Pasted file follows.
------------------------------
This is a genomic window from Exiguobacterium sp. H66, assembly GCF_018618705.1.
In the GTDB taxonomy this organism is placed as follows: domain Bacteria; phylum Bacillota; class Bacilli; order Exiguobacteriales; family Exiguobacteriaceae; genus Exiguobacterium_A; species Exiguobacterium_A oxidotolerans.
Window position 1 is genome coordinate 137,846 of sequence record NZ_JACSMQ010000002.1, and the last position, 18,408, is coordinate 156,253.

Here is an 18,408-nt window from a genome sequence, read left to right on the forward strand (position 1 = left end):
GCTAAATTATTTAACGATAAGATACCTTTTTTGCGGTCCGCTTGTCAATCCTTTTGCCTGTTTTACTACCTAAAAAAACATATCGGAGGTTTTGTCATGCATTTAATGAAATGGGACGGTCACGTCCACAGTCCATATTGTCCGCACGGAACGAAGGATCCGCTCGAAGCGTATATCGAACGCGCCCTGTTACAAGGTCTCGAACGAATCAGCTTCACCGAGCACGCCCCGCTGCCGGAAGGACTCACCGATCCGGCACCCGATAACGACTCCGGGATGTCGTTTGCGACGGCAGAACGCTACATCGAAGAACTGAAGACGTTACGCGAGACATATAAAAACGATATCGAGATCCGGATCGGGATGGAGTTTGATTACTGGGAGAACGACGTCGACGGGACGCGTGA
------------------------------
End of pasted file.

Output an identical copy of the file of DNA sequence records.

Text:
This is a genomic window from Exiguobacterium sp. H66, assembly GCF_018618705.1.
In the GTDB taxonomy this organism is placed as follows: domain Bacteria; phylum Bacillota; class Bacilli; order Exiguobacteriales; family Exiguobacteriaceae; genus Exiguobacterium_A; species Exiguobacterium_A oxidotolerans.
Window position 1 is genome coordinate 137,846 of sequence record NZ_JACSMQ010000002.1, and the last position, 18,408, is coordinate 156,253.

Here is an 18,408-nt window from a genome sequence, read left to right on the forward strand (position 1 = left end):
GCTAAATTATTTAACGATAAGATACCTTTTTTGCGGTCCGCTTGTCAATCCTTTTGCCTGTTTTACTACCTAAAAAAACATATCGGAGGTTTTGTCATGCATTTAATGAAATGGGACGGTCACGTCCACAGTCCATATTGTCCGCACGGAACGAAGGATCCGCTCGAAGCGTATATCGAACGCGCCCTGTTACAAGGTCTCGAACGAATCAGCTTCACCGAGCACGCCCCGCTGCCGGAAGGACTCACCGATCCGGCACCCGATAACGACTCCGGGATGTCGTTTGCGACGGCAGAACGCTACATCGAAGAACTGAAGACGTTACGCGAGACATATAAAAACGATATCGAGATCCGGATCGGGATGGAGTTTGATTACTGGGAGAACGACGTCGACGGGACGCGTGA